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International Legislation on White Slavery and Anti-Trafficking in the Early Twentieth Century

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Abstract

The chapter focuses on the emergence of international legislation against trafficking in the early twentieth century, focusing on the years between 1904 and 1949. The chapter will introduce key legal measures adopted during that time but focus on the enactment of the International Agreement for the Suppression of the “White Slave Traffic” 1904 and the International Convention for the Suppression of the White Slave Traffic 1910. These measures, unlike modern anti-trafficking legal standards that recognize more comprehensive forms of exploitation, focused solely on recruitment for prostitution and the exploitation of prostitution. The chapter argues that the early-twentieth-century legal framework was mostly a result of civil society action in the field and that the framework enabled the control of immigration and emigration of young women. The chapter will further show how the terminology changed from “white slavery” to a more neutral “traffic” with the League of Nations. Despite this change, immigration control and nationalism continued to underline much of the rhetoric even after the League of Nations took over the legal framework in 1921.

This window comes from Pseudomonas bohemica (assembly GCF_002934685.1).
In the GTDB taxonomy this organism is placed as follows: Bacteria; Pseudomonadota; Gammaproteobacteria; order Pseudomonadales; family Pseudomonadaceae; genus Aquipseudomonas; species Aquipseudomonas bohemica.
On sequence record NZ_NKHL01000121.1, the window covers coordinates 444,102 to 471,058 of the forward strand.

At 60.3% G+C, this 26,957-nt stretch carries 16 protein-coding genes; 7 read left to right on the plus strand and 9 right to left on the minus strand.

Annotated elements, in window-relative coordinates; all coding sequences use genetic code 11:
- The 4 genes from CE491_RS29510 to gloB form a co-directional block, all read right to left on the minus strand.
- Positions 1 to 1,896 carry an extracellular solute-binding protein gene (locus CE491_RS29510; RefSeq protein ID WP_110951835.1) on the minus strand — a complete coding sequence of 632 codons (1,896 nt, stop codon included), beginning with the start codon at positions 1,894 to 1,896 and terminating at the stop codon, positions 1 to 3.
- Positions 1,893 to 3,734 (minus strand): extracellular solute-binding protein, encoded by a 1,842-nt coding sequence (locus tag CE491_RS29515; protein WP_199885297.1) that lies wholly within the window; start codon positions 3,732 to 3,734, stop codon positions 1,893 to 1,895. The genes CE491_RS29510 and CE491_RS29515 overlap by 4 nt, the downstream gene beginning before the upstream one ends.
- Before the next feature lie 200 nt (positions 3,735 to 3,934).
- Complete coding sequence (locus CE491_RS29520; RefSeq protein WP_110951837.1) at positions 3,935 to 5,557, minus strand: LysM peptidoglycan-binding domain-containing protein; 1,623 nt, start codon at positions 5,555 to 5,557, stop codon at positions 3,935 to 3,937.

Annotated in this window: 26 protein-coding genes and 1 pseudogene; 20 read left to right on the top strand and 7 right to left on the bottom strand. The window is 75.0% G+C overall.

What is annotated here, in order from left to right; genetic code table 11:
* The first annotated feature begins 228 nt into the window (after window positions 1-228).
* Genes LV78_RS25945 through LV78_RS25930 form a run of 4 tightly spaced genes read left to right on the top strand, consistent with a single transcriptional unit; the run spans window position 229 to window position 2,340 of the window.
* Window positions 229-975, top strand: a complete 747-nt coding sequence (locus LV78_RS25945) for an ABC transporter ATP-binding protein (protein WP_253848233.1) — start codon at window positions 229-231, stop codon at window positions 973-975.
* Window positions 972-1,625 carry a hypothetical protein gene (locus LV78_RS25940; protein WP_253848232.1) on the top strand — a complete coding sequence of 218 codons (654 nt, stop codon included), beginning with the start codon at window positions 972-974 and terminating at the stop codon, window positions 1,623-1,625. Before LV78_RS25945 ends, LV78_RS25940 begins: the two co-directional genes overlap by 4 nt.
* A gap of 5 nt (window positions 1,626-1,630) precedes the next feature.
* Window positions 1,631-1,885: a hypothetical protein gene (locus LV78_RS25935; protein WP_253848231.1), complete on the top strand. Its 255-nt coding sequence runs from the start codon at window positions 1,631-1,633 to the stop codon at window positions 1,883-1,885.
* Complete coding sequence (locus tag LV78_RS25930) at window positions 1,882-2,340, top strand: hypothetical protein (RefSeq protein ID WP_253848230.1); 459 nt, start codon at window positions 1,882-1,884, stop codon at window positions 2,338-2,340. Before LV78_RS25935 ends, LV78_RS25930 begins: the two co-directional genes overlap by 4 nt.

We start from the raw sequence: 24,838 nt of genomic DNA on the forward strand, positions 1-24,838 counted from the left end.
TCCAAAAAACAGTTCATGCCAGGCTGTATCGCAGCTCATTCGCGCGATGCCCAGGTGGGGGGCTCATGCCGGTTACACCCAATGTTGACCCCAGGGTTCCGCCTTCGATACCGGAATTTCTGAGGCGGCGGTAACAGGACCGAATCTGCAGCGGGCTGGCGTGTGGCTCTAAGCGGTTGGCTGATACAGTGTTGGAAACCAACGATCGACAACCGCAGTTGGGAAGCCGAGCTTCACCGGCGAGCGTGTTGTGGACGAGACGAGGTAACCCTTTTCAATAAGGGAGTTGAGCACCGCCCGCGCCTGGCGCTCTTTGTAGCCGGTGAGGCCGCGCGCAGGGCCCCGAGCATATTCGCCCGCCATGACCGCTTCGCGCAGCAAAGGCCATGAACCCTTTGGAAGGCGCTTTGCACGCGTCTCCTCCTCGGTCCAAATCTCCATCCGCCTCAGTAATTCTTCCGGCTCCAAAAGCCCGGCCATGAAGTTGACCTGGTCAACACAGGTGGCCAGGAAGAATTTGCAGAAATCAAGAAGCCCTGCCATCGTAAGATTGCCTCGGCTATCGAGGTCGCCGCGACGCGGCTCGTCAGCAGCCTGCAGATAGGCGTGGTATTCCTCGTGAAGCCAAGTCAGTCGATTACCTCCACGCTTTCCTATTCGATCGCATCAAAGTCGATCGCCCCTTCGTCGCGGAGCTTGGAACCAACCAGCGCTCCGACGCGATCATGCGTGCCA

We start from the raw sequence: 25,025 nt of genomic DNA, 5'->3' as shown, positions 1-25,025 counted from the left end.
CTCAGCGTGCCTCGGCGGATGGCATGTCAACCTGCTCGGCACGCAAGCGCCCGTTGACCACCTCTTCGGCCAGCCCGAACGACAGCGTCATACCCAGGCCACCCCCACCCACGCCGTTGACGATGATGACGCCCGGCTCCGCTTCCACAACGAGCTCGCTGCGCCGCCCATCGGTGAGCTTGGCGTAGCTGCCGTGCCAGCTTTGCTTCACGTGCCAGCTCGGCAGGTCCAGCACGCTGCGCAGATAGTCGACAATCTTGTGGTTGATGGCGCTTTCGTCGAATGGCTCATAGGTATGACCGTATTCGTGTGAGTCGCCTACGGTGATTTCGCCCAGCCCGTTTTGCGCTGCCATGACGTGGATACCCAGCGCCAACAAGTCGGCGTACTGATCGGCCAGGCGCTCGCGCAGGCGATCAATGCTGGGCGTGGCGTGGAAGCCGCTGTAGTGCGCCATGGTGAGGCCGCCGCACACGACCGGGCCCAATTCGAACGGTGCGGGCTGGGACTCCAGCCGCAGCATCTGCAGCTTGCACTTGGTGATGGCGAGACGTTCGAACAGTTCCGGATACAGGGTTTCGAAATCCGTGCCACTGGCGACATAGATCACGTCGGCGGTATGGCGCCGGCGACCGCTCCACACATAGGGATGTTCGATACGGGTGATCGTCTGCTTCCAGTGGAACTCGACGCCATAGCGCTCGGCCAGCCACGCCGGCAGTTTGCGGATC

Keywords

History of trafficking White slavery International law League of Nations Immigration control Civil society associations 

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Authors and Affiliations

  1. 1.University of WarwickCoventryUK

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